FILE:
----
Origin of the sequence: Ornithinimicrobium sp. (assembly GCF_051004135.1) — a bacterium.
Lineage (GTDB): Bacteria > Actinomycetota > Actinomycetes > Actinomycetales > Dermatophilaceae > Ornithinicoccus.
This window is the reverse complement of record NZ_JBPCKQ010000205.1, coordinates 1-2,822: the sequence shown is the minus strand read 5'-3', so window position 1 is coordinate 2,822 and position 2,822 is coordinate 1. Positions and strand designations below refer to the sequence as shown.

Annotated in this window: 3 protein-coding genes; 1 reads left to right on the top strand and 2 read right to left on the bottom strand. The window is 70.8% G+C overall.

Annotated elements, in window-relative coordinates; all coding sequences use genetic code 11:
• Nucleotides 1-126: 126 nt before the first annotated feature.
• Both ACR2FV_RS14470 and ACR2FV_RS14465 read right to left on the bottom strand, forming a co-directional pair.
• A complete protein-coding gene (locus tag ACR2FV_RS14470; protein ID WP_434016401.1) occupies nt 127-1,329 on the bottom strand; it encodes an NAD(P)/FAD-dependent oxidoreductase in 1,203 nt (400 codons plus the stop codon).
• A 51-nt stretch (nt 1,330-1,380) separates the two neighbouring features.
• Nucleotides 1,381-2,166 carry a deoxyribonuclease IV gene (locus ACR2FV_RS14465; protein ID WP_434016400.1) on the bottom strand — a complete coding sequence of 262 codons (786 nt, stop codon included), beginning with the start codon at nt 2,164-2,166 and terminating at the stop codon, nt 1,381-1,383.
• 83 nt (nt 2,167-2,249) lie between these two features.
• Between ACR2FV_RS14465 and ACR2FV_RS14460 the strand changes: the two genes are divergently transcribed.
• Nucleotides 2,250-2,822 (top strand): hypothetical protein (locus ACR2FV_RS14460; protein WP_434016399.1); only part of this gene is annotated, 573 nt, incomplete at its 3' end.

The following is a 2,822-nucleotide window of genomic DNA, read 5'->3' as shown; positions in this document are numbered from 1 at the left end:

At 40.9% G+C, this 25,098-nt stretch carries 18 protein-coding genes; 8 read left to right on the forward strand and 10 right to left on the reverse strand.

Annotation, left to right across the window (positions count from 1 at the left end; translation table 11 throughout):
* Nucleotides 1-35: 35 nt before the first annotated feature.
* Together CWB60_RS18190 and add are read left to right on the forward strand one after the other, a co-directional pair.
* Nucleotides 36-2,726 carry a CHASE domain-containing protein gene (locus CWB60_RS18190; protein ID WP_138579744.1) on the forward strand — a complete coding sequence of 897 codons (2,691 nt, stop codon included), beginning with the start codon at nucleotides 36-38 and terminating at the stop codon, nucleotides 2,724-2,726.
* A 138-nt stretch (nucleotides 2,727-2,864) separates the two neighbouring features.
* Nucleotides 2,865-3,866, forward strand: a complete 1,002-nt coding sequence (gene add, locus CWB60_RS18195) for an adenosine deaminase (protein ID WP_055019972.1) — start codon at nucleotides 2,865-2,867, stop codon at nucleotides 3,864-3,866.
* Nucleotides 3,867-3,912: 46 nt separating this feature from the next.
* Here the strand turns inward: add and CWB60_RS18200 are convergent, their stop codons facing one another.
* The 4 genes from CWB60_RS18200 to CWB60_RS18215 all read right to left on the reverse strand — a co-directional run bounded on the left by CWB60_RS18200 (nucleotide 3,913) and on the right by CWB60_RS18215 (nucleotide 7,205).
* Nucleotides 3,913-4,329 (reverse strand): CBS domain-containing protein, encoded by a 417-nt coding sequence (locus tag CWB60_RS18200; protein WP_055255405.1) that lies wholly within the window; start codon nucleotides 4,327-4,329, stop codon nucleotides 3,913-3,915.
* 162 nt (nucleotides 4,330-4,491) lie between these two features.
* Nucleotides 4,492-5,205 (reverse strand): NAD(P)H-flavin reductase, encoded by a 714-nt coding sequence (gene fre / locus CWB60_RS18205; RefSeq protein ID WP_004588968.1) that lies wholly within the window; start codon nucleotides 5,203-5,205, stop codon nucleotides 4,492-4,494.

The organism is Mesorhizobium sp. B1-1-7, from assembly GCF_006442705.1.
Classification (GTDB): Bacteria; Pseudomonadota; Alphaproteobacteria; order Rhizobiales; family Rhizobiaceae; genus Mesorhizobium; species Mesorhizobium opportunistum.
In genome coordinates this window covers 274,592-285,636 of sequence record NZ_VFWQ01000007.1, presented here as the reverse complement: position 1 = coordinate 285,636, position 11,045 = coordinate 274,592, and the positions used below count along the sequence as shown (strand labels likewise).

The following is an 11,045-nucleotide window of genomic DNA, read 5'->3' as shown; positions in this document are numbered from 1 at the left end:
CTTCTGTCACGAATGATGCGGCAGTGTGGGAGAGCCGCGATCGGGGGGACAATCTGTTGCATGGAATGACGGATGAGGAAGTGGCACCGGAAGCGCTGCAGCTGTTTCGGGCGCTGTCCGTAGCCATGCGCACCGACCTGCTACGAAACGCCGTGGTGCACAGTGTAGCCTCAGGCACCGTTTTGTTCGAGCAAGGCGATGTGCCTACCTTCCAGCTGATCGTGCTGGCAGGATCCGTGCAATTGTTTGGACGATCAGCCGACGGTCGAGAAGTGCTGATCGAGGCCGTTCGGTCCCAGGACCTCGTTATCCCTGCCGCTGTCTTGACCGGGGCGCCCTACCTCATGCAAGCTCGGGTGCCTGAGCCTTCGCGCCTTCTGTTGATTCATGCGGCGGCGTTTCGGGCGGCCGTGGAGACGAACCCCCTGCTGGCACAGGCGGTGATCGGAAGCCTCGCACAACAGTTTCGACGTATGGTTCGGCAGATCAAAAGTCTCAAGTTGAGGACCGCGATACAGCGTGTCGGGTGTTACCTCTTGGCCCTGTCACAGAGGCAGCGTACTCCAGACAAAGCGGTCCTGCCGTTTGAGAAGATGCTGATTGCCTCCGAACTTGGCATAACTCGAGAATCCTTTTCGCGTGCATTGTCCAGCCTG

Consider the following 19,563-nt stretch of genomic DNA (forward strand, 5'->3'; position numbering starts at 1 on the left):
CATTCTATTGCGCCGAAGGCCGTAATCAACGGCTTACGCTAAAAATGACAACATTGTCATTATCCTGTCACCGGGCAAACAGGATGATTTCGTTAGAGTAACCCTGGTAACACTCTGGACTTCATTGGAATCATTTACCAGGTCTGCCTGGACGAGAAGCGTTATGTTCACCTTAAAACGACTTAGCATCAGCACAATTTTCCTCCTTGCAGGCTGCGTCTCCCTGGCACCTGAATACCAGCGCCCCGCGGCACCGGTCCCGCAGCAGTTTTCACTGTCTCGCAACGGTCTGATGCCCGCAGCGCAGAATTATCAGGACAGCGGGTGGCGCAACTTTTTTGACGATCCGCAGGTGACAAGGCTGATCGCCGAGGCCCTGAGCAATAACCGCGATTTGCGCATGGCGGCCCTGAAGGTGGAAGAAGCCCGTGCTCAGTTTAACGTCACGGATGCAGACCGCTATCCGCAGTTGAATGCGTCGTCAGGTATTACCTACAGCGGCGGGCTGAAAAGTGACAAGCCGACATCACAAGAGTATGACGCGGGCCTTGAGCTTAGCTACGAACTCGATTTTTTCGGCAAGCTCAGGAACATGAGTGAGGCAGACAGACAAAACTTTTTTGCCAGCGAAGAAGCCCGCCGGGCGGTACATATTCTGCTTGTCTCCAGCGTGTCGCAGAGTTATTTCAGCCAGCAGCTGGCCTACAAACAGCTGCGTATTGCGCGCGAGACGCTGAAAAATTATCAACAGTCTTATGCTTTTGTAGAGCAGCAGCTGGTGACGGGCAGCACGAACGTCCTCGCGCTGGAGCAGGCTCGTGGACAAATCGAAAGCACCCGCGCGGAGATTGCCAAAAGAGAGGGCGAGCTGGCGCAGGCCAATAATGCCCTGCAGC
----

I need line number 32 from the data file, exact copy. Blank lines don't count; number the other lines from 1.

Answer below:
CTTCTGTCACGAATGATGCGGCAGTGTGGGAGAGCCGCGATCGGGGGGACAATCTGTTGCATGGAATGACGGATGAGGAAGTGGCACCGGAAGCGCTGCAGCTGTTTCGGGCGCTGTCCGTAGCCATGCGCACCGACCTGCTACGAAACGCCGTGGTGCACAGTGTAGCCTCAGGCACCGTTTTGTTCGAGCAAGGCGATGTGCCTACCTTCCAGCTGATCGTGCTGGCAGGATCCGTGCAATTGTTTGGACGATCAGCCGACGGTCGAGAAGTGCTGATCGAGGCCGTTCGGTCCCAGGACCTCGTTATCCCTGCCGCTGTCTTGACCGGGGCGCCCTACCTCATGCAAGCTCGGGTGCCTGAGCCTTCGCGCCTTCTGTTGATTCATGCGGCGGCGTTTCGGGCGGCCGTGGAGACGAACCCCCTGCTGGCACAGGCGGTGATCGGAAGCCTCGCACAACAGTTTCGACGTATGGTTCGGCAGATCAAAAGTCTCAAGTTGAGGACCGCGATACAGCGTGTCGGGTGTTACCTCTTGGCCCTGTCACAGAGGCAGCGTACTCCAGACAAAGCGGTCCTGCCGTTTGAGAAGATGCTGATTGCCTCCGAACTTGGCATAACTCGAGAATCCTTTTCGCGTGCATTGTCCAGCCTG